There's a hole in the ocean, and scientists have yet to find its bottom

A bottomless pit? For now, it appears that way.

A team of oceanographers from several Mexican institutions say the Taam Ja' Blue Hole (TJBH) is the deepest in the world.

It's located in Chetumal Bay on the southern coast of the Yucatán Peninsula, and so far, researchers haven't found the bottom.

However, They do know that it is more than 100 metres deeper than the previous record holder, the Dragon Hole of the South China Sea, which ends at 301 metres below sea level.

The seemingly bottomless pit off the shores of Mexico is so deep that sound can't even bounce off its bottom. Experts say this is unusual because sound travels typically well in water. 

It was discovered in 2021 and was initially believed to be about 275 meters deep. In December 2023, scientists dropped an anchored research vessel into the TJBH.

All 500 metres of cable rolled out, and the device still hadn't found the bottom. TJBHIt descends at a slight angle, meaning the vessel stopped at about 420 metres.

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Changes in the water conditions were detected at the 400-metre mark, suggesting the hole could have a tunnel connecting to the Caribbean Sea.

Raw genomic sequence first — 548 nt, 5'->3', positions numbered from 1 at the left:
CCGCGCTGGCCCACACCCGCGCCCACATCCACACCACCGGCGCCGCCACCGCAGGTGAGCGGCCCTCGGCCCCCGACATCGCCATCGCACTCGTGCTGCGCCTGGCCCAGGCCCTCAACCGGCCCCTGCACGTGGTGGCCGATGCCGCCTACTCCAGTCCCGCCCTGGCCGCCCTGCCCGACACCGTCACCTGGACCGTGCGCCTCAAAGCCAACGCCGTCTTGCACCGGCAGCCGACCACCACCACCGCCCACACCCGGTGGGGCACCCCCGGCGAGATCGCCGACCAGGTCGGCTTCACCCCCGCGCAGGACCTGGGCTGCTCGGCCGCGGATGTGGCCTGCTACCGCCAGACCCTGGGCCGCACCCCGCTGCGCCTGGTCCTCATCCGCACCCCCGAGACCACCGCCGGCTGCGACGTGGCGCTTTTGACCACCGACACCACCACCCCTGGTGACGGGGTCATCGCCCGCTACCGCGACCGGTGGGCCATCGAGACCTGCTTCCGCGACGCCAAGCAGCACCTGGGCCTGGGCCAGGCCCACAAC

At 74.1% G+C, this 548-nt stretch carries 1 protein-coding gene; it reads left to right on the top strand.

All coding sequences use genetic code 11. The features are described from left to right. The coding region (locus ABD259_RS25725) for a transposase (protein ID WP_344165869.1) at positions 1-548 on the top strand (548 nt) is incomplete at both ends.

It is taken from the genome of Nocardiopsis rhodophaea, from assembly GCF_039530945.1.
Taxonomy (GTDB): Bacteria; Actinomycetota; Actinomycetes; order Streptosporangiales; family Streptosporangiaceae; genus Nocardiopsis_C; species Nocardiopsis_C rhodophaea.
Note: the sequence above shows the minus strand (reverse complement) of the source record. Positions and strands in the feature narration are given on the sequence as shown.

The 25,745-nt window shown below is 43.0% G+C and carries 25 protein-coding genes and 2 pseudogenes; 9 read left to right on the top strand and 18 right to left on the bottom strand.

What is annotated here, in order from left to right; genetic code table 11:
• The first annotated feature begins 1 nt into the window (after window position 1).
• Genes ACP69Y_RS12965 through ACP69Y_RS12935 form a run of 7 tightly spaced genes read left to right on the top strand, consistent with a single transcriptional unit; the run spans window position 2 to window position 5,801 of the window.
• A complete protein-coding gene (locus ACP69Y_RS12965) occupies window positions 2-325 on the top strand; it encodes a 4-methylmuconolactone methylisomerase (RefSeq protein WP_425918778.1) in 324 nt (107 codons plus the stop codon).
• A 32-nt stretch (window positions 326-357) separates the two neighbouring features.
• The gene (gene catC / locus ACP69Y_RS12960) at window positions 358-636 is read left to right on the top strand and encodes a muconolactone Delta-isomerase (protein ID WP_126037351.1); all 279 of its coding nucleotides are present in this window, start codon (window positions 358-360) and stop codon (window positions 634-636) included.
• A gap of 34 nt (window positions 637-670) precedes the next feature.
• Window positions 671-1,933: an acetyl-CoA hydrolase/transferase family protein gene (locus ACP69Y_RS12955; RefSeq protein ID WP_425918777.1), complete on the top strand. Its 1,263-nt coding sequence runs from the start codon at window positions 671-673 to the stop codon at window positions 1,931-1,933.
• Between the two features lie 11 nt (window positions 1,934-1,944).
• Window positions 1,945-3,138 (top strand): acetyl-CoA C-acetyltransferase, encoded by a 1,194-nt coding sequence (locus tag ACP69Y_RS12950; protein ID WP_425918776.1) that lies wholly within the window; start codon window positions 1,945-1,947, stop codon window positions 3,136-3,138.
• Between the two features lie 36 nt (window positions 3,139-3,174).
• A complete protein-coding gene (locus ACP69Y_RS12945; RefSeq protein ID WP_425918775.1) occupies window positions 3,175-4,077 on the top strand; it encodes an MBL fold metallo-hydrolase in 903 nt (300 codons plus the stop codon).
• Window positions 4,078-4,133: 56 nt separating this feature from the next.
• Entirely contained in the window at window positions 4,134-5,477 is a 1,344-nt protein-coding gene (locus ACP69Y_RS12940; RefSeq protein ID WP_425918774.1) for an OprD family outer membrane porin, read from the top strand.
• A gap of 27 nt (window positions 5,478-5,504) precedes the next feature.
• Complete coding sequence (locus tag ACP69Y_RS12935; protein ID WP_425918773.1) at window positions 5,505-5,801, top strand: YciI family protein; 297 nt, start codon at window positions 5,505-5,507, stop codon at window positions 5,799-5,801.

The blue hole lies in an area full of water-filled sinkholes, hidden caves, and underwater rivers.

Researchers hope to go back and measure it again, but for the time being, its bottom is "yet to be reached," they write in a recently-published paper.

In an upcoming study, scientists write they hope to map the hole's "maximum depth," and look into the possibility of the hole "forming part of an underwater intricate and potentially interconnected system of caves and tunnels," which could be a treasure trove of information.

"Within the depths of TJBH could also lie a biodiversity to be explored," they write.

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